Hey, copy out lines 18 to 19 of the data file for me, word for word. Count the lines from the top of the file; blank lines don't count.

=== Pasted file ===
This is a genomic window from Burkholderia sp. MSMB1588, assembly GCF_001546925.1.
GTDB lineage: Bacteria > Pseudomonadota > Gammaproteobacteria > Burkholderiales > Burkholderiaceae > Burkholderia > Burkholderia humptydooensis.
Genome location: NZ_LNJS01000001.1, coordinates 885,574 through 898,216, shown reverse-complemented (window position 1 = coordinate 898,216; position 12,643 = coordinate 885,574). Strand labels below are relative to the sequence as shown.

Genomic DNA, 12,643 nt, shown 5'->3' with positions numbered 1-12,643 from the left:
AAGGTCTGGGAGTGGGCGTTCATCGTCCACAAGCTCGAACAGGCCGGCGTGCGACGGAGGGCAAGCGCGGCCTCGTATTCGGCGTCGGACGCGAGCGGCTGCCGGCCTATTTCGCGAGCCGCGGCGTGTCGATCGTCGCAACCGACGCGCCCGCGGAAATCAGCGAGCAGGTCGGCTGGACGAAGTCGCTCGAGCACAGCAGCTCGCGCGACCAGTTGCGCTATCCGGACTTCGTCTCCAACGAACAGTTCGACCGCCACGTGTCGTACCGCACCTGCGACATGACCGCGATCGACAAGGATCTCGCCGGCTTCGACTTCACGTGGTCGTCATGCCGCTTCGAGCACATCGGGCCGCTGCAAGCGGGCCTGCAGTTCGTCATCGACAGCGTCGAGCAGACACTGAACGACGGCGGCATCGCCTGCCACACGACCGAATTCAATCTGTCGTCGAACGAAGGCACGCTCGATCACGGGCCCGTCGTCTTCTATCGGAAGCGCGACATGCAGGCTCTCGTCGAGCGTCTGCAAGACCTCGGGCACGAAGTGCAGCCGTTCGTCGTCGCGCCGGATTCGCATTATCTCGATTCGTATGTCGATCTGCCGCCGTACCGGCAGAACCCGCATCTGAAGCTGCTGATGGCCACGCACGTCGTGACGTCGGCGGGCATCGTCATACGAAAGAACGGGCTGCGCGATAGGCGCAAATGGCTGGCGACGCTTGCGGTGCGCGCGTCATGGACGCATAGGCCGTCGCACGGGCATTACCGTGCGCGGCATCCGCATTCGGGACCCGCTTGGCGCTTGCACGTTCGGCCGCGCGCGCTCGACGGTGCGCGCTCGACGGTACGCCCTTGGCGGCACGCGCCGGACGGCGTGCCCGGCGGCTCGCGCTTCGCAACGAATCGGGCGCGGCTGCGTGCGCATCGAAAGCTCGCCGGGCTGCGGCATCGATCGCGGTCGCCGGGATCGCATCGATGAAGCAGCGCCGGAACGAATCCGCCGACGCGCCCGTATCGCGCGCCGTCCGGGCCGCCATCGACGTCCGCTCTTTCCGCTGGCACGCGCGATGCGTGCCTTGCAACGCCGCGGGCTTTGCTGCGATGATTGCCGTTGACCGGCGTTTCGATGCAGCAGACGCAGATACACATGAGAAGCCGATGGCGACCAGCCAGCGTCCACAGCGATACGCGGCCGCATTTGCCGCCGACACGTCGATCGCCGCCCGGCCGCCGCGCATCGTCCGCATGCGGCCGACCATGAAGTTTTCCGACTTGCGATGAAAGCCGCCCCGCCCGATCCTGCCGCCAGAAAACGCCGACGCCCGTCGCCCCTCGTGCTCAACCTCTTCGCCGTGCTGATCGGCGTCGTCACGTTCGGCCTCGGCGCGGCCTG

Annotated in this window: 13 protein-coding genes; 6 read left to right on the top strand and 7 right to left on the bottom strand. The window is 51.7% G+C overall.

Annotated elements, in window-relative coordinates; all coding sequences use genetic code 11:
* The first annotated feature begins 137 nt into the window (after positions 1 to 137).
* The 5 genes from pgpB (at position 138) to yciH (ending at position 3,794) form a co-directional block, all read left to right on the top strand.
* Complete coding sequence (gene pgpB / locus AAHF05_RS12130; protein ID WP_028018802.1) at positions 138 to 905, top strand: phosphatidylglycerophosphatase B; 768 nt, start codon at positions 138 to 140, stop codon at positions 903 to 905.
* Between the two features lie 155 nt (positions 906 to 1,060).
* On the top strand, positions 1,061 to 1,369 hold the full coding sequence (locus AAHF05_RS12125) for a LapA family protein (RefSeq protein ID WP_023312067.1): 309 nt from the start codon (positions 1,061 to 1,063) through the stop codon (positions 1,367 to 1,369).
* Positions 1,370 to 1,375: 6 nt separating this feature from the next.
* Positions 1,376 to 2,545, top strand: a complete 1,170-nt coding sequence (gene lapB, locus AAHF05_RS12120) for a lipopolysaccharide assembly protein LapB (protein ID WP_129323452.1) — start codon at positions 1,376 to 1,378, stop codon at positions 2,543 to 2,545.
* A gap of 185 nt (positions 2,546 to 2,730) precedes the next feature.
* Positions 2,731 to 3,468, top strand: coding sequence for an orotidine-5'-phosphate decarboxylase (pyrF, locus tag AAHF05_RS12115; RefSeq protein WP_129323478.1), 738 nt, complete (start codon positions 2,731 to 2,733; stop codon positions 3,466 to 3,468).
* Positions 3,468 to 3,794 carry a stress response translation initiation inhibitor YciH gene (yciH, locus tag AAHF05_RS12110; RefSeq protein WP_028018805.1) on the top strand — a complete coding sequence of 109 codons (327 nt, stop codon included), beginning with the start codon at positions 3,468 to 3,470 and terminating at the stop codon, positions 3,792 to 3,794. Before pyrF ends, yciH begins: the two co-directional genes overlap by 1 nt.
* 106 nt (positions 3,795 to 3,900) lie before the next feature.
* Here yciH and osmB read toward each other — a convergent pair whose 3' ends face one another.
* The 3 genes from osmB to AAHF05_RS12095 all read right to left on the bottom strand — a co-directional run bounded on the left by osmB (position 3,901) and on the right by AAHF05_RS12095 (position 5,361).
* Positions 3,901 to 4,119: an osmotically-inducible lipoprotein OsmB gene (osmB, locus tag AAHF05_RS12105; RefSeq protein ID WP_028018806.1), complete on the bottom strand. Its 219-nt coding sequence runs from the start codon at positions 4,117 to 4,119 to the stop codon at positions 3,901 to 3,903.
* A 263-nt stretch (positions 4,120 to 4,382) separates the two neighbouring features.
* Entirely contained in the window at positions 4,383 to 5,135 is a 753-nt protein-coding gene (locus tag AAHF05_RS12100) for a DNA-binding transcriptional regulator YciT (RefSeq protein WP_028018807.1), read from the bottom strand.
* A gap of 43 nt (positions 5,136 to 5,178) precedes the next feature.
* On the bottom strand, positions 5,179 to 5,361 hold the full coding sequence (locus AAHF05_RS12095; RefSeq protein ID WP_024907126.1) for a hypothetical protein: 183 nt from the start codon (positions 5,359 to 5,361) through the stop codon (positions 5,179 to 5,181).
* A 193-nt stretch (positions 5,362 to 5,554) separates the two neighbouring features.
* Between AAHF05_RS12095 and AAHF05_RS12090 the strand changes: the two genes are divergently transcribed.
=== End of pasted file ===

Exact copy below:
* 106 nt (positions 3,795 to 3,900) lie before the next feature.
* Here yciH and osmB read toward each other — a convergent pair whose 3' ends face one another.